WILLIAMSON COUNTY (WSIL) -- The Southern Illinois Power Cooperative (SIPC) is planning to shut down its largest coal-fired generator, known as Unit 4, on October 2.
The closure will result in 26 employee lay offs, while an additional 11 will accept a buy out offer.
The power plant, which sits on Lake of Egypt south of Marion, first started producing electricity in 1963. Unit 4 came online at SIPC in 1978 to keep up with electricity demand which had surged in previous years.
In June, CEO Don Gully told News 3 the plan to close Unit 4 is expected to save the company $125 million dollars over the next decade.
The main plant is expected to stay open and continue to run a small coal-fired unit and two natural gas units.
Illinois coal advocates argue that transitioning away from coal and fossil fuels to more renewable energy sources, such as solar and wind, is a mistake for Illinois' economy.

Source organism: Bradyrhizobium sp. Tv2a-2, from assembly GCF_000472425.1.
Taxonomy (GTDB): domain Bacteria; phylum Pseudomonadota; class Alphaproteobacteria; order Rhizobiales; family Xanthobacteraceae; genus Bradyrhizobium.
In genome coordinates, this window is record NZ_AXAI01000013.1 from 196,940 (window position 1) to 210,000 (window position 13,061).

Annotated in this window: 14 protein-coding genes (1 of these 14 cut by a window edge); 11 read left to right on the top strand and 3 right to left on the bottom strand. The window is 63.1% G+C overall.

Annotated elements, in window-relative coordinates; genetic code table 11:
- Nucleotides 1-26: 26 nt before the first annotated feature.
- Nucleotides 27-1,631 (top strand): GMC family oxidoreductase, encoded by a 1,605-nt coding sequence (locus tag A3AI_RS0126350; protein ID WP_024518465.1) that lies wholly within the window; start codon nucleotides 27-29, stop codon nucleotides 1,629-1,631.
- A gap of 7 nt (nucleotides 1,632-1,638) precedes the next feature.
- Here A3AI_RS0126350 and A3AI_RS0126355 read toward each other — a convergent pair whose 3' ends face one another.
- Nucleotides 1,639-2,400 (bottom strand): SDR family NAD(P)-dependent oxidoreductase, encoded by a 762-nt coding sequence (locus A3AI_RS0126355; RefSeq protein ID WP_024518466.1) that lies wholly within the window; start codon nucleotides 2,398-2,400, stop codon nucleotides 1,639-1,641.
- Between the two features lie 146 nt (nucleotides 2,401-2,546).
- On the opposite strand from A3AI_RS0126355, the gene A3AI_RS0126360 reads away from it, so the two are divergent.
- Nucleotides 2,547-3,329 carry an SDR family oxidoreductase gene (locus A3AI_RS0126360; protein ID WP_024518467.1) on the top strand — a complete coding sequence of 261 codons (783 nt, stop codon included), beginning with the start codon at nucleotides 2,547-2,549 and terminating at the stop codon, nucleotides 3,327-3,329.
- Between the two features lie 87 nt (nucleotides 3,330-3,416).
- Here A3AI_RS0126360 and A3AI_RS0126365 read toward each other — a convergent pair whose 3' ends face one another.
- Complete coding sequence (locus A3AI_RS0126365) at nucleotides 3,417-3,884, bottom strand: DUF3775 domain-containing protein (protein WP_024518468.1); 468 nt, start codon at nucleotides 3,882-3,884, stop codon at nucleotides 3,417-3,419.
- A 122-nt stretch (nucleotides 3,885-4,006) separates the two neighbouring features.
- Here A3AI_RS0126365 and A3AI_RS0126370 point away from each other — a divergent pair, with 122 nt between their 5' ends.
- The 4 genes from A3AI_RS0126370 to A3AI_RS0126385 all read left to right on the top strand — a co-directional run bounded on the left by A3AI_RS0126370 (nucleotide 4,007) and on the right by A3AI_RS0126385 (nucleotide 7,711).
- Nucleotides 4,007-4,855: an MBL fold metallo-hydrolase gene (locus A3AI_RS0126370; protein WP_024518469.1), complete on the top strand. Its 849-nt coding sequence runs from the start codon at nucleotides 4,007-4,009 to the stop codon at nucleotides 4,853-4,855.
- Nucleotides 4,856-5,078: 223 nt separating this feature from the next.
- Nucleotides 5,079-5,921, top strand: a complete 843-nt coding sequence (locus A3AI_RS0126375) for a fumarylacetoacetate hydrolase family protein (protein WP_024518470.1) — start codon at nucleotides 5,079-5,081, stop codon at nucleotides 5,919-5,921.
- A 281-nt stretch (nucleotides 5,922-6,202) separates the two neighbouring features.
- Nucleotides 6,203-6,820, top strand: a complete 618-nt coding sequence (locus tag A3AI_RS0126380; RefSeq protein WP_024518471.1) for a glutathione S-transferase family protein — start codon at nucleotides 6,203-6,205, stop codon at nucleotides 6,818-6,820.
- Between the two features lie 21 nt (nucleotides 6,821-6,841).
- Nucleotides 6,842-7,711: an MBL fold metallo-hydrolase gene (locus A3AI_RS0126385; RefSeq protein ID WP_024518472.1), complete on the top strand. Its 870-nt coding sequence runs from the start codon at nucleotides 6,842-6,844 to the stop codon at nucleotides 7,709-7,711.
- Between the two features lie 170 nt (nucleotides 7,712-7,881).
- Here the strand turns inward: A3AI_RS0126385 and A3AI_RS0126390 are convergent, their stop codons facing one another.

"We're going to recognize that it's not as reliable as what they told us," said Ellen Grass, an advocate for Illinois' coal industry. "At that point, we're not going to have any choice but to go across state lines in order to get our energy. So once again, we're going to be paying someone else to give us energy and I just don't think that's a good place to be for Illinois. I mean we should be leading in this industry and we should be producers."
Southern Illinois Power Cooperative is jointly owned and governed by its seven electric distribution cooperatives and the City of McLeansboro. Those cooperatives are: Egyptian Electric Cooperative Association; Clinton County Electric Cooperative, Inc.; Monroe County Electric Co-Operative, Inc.; SouthEastern Illinois Electric Cooperative, Inc.; Southern Illinois Electric Cooperative; Tri-County Electric Cooperative, Inc.; and Clay Electric Co-operative, Inc.
These member cooperatives, in turn, distribute electric power to nearly 80,000 metered-customers throughout southern Illinois, estimated to be representing 193,000 people.